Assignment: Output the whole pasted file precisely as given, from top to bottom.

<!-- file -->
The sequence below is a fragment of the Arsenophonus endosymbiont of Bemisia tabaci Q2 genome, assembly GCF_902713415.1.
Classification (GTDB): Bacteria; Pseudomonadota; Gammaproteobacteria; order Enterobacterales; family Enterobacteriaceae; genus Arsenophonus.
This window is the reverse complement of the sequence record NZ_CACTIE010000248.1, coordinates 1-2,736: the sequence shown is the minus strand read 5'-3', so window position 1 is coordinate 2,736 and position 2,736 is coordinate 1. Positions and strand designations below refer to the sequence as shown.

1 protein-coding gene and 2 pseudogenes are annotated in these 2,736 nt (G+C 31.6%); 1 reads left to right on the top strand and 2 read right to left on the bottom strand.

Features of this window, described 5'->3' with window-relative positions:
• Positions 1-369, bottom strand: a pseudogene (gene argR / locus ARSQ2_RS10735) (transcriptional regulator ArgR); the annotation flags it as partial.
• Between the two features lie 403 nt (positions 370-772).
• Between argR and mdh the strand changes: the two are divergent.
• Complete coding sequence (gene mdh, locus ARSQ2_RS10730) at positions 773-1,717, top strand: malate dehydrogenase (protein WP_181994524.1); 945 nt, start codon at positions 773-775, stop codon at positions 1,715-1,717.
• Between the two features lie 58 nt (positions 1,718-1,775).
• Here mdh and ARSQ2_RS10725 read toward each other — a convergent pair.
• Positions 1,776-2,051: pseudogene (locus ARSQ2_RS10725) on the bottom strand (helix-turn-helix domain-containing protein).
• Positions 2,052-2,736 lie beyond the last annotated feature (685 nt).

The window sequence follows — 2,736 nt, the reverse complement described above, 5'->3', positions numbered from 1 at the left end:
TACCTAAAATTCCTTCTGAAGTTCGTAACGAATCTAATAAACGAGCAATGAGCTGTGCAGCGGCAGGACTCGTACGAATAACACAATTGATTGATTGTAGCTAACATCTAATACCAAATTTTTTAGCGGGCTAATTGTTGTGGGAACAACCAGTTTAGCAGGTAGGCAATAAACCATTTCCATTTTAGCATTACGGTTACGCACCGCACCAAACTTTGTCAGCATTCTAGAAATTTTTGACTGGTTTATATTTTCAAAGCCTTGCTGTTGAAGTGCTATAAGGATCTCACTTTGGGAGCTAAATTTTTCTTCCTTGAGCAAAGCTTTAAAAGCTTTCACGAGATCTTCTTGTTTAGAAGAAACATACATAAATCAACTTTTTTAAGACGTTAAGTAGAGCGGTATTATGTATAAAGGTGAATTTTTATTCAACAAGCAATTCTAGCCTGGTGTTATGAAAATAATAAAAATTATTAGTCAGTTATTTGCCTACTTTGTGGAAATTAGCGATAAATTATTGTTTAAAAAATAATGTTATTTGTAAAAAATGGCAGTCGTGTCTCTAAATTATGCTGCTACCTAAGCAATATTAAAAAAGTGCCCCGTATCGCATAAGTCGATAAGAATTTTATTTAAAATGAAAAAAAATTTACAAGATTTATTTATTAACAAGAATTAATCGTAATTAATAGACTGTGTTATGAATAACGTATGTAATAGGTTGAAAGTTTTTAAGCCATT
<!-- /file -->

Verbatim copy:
The sequence below is a fragment of the Arsenophonus endosymbiont of Bemisia tabaci Q2 genome, assembly GCF_902713415.1.
Classification (GTDB): Bacteria; Pseudomonadota; Gammaproteobacteria; order Enterobacterales; family Enterobacteriaceae; genus Arsenophonus.
This window is the reverse complement of the sequence record NZ_CACTIE010000248.1, coordinates 1-2,736: the sequence shown is the minus strand read 5'-3', so window position 1 is coordinate 2,736 and position 2,736 is coordinate 1. Positions and strand designations below refer to the sequence as shown.

1 protein-coding gene and 2 pseudogenes are annotated in these 2,736 nt (G+C 31.6%); 1 reads left to right on the top strand and 2 read right to left on the bottom strand.

Features of this window, described 5'->3' with window-relative positions:
• Positions 1-369, bottom strand: a pseudogene (gene argR / locus ARSQ2_RS10735) (transcriptional regulator ArgR); the annotation flags it as partial.
• Between the two features lie 403 nt (positions 370-772).
• Between argR and mdh the strand changes: the two are divergent.
• Complete coding sequence (gene mdh, locus ARSQ2_RS10730) at positions 773-1,717, top strand: malate dehydrogenase (protein WP_181994524.1); 945 nt, start codon at positions 773-775, stop codon at positions 1,715-1,717.
• Between the two features lie 58 nt (positions 1,718-1,775).
• Here mdh and ARSQ2_RS10725 read toward each other — a convergent pair.
• Positions 1,776-2,051: pseudogene (locus ARSQ2_RS10725) on the bottom strand (helix-turn-helix domain-containing protein).
• Positions 2,052-2,736 lie beyond the last annotated feature (685 nt).

The window sequence follows — 2,736 nt, the reverse complement described above, 5'->3', positions numbered from 1 at the left end:
TACCTAAAATTCCTTCTGAAGTTCGTAACGAATCTAATAAACGAGCAATGAGCTGTGCAGCGGCAGGACTCGTACGAATAACACAATTGATTGATTGTAGCTAACATCTAATACCAAATTTTTTAGCGGGCTAATTGTTGTGGGAACAACCAGTTTAGCAGGTAGGCAATAAACCATTTCCATTTTAGCATTACGGTTACGCACCGCACCAAACTTTGTCAGCATTCTAGAAATTTTTGACTGGTTTATATTTTCAAAGCCTTGCTGTTGAAGTGCTATAAGGATCTCACTTTGGGAGCTAAATTTTTCTTCCTTGAGCAAAGCTTTAAAAGCTTTCACGAGATCTTCTTGTTTAGAAGAAACATACATAAATCAACTTTTTTAAGACGTTAAGTAGAGCGGTATTATGTATAAAGGTGAATTTTTATTCAACAAGCAATTCTAGCCTGGTGTTATGAAAATAATAAAAATTATTAGTCAGTTATTTGCCTACTTTGTGGAAATTAGCGATAAATTATTGTTTAAAAAATAATGTTATTTGTAAAAAATGGCAGTCGTGTCTCTAAATTATGCTGCTACCTAAGCAATATTAAAAAAGTGCCCCGTATCGCATAAGTCGATAAGAATTTTATTTAAAATGAAAAAAAATTTACAAGATTTATTTATTAACAAGAATTAATCGTAATTAATAGACTGTGTTATGAATAACGTATGTAATAGGTTGAAAGTTTTTAAGCCATT